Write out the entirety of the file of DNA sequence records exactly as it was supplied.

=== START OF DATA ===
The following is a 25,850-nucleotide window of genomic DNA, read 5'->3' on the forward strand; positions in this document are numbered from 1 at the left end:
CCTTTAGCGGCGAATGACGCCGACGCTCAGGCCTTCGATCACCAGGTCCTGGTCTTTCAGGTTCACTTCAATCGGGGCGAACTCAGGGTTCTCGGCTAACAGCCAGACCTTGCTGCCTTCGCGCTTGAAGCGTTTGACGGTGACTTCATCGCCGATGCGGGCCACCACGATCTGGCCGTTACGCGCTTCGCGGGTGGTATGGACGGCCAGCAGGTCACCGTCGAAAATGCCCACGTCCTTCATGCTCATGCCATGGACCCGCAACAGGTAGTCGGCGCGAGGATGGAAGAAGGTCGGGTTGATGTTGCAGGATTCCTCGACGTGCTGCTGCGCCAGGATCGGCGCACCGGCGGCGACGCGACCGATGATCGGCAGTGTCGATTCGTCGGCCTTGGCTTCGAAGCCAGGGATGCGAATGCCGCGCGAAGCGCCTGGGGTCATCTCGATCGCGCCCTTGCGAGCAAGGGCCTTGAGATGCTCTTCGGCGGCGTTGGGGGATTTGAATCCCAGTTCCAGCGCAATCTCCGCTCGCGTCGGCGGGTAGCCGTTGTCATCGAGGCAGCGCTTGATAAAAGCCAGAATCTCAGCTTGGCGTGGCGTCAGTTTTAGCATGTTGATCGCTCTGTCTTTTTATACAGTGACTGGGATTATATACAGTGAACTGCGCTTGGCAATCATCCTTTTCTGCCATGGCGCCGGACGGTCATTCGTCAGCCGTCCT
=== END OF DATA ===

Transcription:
The following is a 25,850-nucleotide window of genomic DNA, read 5'->3' on the forward strand; positions in this document are numbered from 1 at the left end:
CCTTTAGCGGCGAATGACGCCGACGCTCAGGCCTTCGATCACCAGGTCCTGGTCTTTCAGGTTCACTTCAATCGGGGCGAACTCAGGGTTCTCGGCTAACAGCCAGACCTTGCTGCCTTCGCGCTTGAAGCGTTTGACGGTGACTTCATCGCCGATGCGGGCCACCACGATCTGGCCGTTACGCGCTTCGCGGGTGGTATGGACGGCCAGCAGGTCACCGTCGAAAATGCCCACGTCCTTCATGCTCATGCCATGGACCCGCAACAGGTAGTCGGCGCGAGGATGGAAGAAGGTCGGGTTGATGTTGCAGGATTCCTCGACGTGCTGCTGCGCCAGGATCGGCGCACCGGCGGCGACGCGACCGATGATCGGCAGTGTCGATTCGTCGGCCTTGGCTTCGAAGCCAGGGATGCGAATGCCGCGCGAAGCGCCTGGGGTCATCTCGATCGCGCCCTTGCGAGCAAGGGCCTTGAGATGCTCTTCGGCGGCGTTGGGGGATTTGAATCCCAGTTCCAGCGCAATCTCCGCTCGCGTCGGCGGGTAGCCGTTGTCATCGAGGCAGCGCTTGATAAAAGCCAGAATCTCAGCTTGGCGTGGCGTCAGTTTTAGCATGTTGATCGCTCTGTCTTTTTATACAGTGACTGGGATTATATACAGTGAACTGCGCTTGGCAATCATCCTTTTCTGCCATGGCGCCGGACGGTCATTCGTCAGCCGTCCT